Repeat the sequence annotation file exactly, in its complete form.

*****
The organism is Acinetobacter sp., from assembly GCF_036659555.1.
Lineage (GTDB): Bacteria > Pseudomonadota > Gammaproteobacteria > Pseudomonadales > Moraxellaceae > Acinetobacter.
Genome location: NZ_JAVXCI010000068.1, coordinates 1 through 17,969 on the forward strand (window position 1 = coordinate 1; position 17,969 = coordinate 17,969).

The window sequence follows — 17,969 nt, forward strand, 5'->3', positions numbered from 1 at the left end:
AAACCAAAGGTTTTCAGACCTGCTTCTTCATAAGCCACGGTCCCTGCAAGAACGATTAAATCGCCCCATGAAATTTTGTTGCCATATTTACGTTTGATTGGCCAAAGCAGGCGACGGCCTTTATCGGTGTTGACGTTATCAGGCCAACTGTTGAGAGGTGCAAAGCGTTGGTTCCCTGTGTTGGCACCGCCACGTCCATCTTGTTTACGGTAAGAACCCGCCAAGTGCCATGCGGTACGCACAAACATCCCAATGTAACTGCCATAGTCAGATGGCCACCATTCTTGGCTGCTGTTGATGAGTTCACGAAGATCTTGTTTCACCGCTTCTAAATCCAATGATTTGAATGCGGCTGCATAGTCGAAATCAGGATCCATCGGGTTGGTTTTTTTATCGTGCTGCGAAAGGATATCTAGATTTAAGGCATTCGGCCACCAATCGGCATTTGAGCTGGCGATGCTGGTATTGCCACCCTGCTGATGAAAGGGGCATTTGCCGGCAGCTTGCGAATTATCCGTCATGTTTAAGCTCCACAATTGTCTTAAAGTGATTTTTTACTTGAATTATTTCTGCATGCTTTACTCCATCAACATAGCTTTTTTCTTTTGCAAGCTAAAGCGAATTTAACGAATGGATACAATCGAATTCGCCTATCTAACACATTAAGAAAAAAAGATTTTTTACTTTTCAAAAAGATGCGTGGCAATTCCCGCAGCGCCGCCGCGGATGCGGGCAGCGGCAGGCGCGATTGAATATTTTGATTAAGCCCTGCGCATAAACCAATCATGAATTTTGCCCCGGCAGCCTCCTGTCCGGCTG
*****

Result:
The organism is Acinetobacter sp., from assembly GCF_036659555.1.
Lineage (GTDB): Bacteria > Pseudomonadota > Gammaproteobacteria > Pseudomonadales > Moraxellaceae > Acinetobacter.
Genome location: NZ_JAVXCI010000068.1, coordinates 1 through 17,969 on the forward strand (window position 1 = coordinate 1; position 17,969 = coordinate 17,969).

The window sequence follows — 17,969 nt, forward strand, 5'->3', positions numbered from 1 at the left end:
AAACCAAAGGTTTTCAGACCTGCTTCTTCATAAGCCACGGTCCCTGCAAGAACGATTAAATCGCCCCATGAAATTTTGTTGCCATATTTACGTTTGATTGGCCAAAGCAGGCGACGGCCTTTATCGGTGTTGACGTTATCAGGCCAACTGTTGAGAGGTGCAAAGCGTTGGTTCCCTGTGTTGGCACCGCCACGTCCATCTTGTTTACGGTAAGAACCCGCCAAGTGCCATGCGGTACGCACAAACATCCCAATGTAACTGCCATAGTCAGATGGCCACCATTCTTGGCTGCTGTTGATGAGTTCACGAAGATCTTGTTTCACCGCTTCTAAATCCAATGATTTGAATGCGGCTGCATAGTCGAAATCAGGATCCATCGGGTTGGTTTTTTTATCGTGCTGCGAAAGGATATCTAGATTTAAGGCATTCGGCCACCAATCGGCATTTGAGCTGGCGATGCTGGTATTGCCACCCTGCTGATGAAAGGGGCATTTGCCGGCAGCTTGCGAATTATCCGTCATGTTTAAGCTCCACAATTGTCTTAAAGTGATTTTTTACTTGAATTATTTCTGCATGCTTTACTCCATCAACATAGCTTTTTTCTTTTGCAAGCTAAAGCGAATTTAACGAATGGATACAATCGAATTCGCCTATCTAACACATTAAGAAAAAAAGATTTTTTACTTTTCAAAAAGATGCGTGGCAATTCCCGCAGCGCCGCCGCGGATGCGGGCAGCGGCAGGCGCGATTGAATATTTTGATTAAGCCCTGCGCATAAACCAATCATGAATTTTGCCCCGGCAGCCTCCTGTCCGGCTG